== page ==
* Dow sheds more than 150 points
* Financials drag down S&P
* United Tech down after its $30 bln deal to buy Rockwell Collins
* Indexes lower: Dow 0.76 pct, S&P 0.48 pct, Nasdaq 0.46 pct (Adds details, changes comment, updates prices)
Sept 5 (Reuters) - U.S. stocks were lower in late morning trading on Tuesday, with the Dow Jones Industrial Average shedding more than 150 points as tensions around North Korea continued to weigh.
North Korea on Sunday conducted its sixth nuclear test, which it said was of an advanced hydrogen bomb for a long-range missile, marking a dramatic escalation of the regime's stand-off with the United States and its allies.
"It looks as though escalation has gone to the next level, but there are lot of things in the coming weeks that may be causing people to get a little bit more cautious," said Randy Frederick, vice president of trading and derivatives for Charles Schwab in Austin, Texas.
Wall Street may face a rough ride in September, typically the worst month for stocks, if there is a showdown in Washington over the U.S. budget and the federal debt ceiling.
At 10:43 a.m. ET (1443 GMT), the Dow Jones Industrial Average was down 167.01 points, or 0.76 percent, at 21,820.55 and the S&P 500 was down 11.95 points, or 0.48 percent, at 2,464.6.
The Nasdaq Composite was down 29.90 points, or 0.46 percent, at 6,405.43.
Nine of the 11 major S&P sectors were lower. Financial stocks were the worst hit, falling 1.46 percent, after an influential Federal Reserve policymaker struck a dovish tone on interest rates.
Fed Governor Lael Brainard said U.S. inflation is falling "well short" of target so the central bank should be cautious about raising interest rates any further until it is confident that prices are headed higher.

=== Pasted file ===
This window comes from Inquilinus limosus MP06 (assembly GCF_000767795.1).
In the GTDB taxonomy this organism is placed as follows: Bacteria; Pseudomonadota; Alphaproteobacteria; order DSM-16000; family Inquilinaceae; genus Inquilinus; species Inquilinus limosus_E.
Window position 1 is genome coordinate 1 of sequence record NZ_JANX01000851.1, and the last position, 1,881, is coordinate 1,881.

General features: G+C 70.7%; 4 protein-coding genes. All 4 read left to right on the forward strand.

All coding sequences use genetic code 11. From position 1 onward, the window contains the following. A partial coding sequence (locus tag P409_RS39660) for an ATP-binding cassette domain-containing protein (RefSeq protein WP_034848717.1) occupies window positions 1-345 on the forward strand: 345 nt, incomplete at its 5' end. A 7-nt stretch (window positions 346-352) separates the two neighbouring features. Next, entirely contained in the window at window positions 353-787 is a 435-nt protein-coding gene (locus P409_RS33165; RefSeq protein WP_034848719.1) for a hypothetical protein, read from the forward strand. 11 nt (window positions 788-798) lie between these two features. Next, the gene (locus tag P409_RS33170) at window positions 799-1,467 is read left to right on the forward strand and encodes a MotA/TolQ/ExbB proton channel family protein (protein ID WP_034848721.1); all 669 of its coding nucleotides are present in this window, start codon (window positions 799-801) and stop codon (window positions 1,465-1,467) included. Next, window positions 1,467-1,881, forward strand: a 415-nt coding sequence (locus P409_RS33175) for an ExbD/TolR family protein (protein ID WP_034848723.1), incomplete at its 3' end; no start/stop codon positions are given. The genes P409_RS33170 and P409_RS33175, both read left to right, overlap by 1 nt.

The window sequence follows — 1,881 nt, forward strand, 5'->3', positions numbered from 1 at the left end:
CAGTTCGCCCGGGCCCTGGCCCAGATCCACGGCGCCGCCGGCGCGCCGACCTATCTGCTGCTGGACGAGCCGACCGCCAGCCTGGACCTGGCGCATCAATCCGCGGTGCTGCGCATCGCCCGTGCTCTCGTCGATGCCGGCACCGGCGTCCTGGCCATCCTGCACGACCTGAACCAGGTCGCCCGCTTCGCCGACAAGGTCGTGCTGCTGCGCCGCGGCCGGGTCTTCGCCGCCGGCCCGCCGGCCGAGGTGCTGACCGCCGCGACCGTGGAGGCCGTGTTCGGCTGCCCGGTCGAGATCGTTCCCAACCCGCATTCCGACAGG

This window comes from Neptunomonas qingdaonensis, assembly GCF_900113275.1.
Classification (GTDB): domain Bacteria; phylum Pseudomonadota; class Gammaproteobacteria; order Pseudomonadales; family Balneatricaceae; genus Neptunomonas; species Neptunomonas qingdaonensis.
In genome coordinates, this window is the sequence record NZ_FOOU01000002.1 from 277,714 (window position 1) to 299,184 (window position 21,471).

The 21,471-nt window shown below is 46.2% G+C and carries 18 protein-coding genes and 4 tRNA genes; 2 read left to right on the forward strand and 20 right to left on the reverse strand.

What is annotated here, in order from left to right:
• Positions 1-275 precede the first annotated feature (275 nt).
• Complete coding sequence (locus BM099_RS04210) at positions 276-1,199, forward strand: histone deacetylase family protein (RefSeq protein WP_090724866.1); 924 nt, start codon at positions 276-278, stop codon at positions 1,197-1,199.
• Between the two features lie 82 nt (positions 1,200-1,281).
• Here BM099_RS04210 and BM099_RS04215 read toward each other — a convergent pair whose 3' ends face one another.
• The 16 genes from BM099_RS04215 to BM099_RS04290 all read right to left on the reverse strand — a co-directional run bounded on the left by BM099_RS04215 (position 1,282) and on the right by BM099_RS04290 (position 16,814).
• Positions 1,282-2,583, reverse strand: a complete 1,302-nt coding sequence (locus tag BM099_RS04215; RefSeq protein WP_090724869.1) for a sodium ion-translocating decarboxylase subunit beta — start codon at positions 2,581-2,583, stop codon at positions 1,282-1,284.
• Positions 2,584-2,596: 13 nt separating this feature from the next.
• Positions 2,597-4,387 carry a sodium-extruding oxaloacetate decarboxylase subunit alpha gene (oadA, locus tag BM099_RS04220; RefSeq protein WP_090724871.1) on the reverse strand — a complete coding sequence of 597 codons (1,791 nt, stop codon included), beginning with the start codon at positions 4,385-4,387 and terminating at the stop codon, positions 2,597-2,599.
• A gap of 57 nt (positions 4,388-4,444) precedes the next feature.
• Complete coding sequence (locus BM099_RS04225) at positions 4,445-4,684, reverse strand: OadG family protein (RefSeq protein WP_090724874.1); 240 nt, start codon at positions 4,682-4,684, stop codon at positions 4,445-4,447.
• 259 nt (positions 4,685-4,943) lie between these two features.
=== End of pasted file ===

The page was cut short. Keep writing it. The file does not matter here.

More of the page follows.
Goldman Sachs' fell 3.4 percent, dragging down the Dow; while the S&P was pulled lower by a more than 2 percent fall in shares of JPMorgan and Bank of America.
"As far as interest rates go, everyone's on a holding pattern to see what happens. No one's expecting a September rate hike anyway, but we've got a lot of data until December that could change the chances of a rate hike," Frederick said.
Minneapolis Fed President Neel Kashkari and his Dallas counterpart, Robert Kaplan, are also slated to speak at different events later in the day.
Data showed new orders for U.S.-made goods recorded their biggest drop in nearly three years, but orders for capital goods were stronger than previously reported, pointing to robust business spending at the start of the third quarter.
Shares of United Technologies were down 3.9 percent after the company struck a $30 billion deal to buy avionics and interiors maker Rockwell Collins. Rockwell shares were up 0.75 percent.
Insmed shares more than doubled after the company said its drug for the treatment of a rare and serious lung disorder met the main goal in a late-stage study.
Declining issues outnumbered advancers on the NYSE by 1,674 to 1,046. On the Nasdaq, 1,671 issues fell and 1,082 advanced. (Reporting by Sruthi Shankar in Bengaluru; Editing by Anil D'Silva)